Background: The lack of proven efficacy of new healthcare interventions represents a problem for health systems globally. It is partly related to suboptimal implementation processes, leading to poor adoption of new interventions. Activation of Stratification Strategies and Results of the interventions on frail patients of Healthcare Services (ASSEHS) EU project (N° 2013 12 04) aims to study current existing health Risk Stratification (RS) strategies and tools on frail elderly patients. This paper aims at identifying variables that make the implementation of population RS tools feasible in different healthcare services. Methods: Two different methods have been used to identify the key elements in stratification implementation; i) a Scoping Review, in order to search and gather scientific evidence and ii) Semi-structured interviews with six key experts that had been actively involved in the design and/or implementation of RS strategies. It aims to focus the implementation construct on real-life contextual understandings, multi-level perspectives, and cultural influences. Results: A Feasibility Framework has been drawn. Two dimensions impact the feasibility of RS: (i) Planning, deployment and change management and (ii) Care intervention. The former comprises communication, training and mutual learning, multidisciplinarity of the team, clinicians' engagement, operational plan and ICT display and functionalities. The latter includes case finding and selection of the target population, pathway definition and quality improvement process. Conclusions: The Feasibility Framework provides a list of key elements that should be considered for an effective implementation of population risk stratification interventions. It helps to identify, plan and consider relevant elements to ensure a proper RS implementation.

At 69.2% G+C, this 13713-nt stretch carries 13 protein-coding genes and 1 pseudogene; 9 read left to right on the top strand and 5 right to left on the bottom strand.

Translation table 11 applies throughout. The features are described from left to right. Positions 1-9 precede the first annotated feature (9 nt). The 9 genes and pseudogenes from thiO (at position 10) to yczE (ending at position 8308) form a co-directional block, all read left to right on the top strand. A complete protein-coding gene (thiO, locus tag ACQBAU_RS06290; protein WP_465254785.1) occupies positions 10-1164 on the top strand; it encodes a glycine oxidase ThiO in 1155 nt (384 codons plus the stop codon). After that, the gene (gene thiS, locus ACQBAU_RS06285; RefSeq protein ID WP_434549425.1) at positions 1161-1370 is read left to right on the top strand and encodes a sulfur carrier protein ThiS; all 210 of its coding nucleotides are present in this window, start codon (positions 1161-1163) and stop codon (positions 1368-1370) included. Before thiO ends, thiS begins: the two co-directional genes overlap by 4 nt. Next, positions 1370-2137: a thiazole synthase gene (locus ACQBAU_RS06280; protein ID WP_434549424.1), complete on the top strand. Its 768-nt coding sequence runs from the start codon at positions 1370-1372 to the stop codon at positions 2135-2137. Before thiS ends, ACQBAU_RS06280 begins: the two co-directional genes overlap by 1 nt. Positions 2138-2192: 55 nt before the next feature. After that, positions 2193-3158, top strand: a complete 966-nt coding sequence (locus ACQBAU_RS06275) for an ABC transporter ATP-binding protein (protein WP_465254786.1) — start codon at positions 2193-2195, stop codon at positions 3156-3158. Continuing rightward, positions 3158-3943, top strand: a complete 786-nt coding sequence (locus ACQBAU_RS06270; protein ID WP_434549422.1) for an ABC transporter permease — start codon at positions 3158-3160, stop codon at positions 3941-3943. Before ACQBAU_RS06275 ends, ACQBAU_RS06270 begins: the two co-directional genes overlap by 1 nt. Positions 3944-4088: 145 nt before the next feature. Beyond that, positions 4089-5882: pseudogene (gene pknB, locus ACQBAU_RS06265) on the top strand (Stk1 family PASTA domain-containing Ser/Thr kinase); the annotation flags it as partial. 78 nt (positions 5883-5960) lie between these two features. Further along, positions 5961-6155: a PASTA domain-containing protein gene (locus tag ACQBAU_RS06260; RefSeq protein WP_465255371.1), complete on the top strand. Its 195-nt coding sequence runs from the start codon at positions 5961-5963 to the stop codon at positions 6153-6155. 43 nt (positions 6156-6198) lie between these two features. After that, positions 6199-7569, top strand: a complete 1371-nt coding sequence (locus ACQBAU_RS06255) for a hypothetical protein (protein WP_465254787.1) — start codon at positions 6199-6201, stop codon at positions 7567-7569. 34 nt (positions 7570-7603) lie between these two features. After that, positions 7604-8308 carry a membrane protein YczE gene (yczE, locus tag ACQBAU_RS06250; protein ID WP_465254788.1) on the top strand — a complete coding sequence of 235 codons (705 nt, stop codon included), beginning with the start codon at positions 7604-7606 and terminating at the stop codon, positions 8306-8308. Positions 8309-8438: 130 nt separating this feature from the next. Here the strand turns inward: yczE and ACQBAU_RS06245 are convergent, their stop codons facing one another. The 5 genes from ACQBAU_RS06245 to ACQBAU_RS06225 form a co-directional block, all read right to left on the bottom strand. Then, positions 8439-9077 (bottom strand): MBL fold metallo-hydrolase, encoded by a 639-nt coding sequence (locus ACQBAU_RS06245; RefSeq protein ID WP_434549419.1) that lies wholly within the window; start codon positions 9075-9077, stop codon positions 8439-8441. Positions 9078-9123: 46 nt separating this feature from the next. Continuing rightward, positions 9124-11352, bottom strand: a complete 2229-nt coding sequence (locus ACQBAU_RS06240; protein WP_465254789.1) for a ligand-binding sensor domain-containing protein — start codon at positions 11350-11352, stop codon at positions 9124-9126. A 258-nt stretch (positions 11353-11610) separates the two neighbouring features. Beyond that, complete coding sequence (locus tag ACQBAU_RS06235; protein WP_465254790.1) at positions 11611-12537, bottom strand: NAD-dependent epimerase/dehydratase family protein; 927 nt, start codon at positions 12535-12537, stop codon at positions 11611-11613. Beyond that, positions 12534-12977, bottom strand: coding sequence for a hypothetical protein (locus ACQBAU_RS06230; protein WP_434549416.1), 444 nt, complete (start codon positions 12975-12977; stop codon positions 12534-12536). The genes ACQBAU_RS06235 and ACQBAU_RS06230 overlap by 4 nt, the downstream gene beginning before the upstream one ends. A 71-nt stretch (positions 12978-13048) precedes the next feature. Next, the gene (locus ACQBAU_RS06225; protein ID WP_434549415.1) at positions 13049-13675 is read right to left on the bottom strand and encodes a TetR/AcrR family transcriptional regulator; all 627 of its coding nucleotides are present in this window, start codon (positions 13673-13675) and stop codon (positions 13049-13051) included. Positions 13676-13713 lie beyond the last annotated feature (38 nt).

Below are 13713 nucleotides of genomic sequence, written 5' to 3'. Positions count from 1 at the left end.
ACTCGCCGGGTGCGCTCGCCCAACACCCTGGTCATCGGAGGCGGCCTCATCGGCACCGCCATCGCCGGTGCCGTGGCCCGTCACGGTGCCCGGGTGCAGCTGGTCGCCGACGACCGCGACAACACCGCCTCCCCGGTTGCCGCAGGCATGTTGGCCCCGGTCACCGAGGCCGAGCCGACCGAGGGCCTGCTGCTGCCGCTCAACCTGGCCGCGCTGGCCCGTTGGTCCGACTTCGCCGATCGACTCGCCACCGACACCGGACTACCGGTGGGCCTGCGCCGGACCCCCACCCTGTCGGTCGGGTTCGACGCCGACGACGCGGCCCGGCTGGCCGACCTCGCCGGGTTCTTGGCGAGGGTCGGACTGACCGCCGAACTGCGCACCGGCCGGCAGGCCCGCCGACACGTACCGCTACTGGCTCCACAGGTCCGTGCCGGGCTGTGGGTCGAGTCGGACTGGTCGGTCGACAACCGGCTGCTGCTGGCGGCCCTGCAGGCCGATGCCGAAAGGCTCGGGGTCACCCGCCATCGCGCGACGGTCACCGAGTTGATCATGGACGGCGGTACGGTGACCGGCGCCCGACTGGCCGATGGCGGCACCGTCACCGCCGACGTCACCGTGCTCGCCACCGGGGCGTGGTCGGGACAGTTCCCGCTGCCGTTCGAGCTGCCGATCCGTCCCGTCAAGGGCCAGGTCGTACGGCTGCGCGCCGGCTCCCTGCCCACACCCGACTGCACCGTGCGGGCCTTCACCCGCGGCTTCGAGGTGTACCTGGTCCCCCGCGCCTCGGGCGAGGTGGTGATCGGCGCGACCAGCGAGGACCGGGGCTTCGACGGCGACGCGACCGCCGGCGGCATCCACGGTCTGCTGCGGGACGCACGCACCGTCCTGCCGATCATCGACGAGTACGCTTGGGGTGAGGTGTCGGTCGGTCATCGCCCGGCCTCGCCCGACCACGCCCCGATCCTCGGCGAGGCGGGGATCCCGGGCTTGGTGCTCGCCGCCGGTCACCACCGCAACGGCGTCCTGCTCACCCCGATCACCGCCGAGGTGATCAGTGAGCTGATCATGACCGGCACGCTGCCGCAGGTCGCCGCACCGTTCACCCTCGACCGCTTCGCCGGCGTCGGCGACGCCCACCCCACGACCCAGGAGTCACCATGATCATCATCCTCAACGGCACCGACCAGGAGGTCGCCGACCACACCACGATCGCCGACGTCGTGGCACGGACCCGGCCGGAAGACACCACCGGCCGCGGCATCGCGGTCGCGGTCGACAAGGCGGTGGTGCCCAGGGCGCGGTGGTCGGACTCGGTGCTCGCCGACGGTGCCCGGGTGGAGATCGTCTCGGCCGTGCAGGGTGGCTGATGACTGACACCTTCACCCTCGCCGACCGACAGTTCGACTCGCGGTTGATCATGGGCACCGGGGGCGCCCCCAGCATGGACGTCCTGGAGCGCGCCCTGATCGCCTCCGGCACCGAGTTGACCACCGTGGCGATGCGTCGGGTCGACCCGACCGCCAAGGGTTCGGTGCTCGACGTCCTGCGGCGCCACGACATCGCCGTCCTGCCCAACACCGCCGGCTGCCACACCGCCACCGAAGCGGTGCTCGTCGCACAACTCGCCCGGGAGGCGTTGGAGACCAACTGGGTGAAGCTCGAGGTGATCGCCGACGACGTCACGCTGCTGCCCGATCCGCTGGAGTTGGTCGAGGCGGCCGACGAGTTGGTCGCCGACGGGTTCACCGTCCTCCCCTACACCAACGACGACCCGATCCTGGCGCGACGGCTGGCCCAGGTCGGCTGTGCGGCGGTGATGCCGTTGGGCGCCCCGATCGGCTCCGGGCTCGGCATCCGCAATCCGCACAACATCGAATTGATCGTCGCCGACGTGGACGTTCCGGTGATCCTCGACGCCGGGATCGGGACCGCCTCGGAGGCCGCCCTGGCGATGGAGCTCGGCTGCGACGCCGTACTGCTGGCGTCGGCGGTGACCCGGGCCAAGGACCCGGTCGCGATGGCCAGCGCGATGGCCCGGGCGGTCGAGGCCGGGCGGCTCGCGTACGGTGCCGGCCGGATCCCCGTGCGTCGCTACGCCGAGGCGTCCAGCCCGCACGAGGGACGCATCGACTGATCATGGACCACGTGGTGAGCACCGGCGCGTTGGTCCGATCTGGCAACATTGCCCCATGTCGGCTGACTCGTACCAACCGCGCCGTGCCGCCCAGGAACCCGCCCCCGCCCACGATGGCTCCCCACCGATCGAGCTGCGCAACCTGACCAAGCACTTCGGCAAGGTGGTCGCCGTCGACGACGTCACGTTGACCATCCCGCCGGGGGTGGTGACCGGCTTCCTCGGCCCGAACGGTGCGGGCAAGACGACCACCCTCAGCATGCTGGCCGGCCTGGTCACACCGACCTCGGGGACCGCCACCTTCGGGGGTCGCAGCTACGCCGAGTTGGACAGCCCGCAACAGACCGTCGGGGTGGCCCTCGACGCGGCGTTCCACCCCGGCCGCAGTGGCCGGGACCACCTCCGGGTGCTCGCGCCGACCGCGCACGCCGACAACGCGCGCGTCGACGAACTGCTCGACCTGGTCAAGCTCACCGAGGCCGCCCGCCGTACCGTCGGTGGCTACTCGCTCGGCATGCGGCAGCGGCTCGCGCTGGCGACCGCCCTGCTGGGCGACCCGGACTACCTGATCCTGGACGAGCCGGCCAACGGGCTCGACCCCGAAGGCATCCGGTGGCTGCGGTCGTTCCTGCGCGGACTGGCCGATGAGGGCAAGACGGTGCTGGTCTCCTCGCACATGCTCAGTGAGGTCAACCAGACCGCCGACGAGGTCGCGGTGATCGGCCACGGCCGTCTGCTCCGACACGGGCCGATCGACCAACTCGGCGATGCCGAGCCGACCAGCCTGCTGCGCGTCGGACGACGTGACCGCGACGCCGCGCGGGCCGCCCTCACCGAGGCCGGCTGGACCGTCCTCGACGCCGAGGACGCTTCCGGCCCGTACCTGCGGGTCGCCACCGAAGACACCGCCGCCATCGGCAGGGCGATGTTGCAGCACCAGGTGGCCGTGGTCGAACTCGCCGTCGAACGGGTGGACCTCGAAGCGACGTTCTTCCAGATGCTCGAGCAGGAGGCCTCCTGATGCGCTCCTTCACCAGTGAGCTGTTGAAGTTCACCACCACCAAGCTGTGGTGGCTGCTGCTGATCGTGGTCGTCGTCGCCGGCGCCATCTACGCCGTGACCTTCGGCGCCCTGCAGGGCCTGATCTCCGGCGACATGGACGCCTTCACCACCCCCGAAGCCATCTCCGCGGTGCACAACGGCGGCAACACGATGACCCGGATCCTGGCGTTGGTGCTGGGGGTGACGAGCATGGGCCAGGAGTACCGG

Mora, J., Iturralde, M. D., Prieto, L., Domingo, C., Gagnon, M. P., Martínez-Carazo, C., … Keenoy, E. D. M. (2017). Key aspects related to implementation of risk stratification in health care systems-the ASSEHS study. BMC Health Services Research, 17(1). https://doi.org/10.1186/s12913-017-2275-3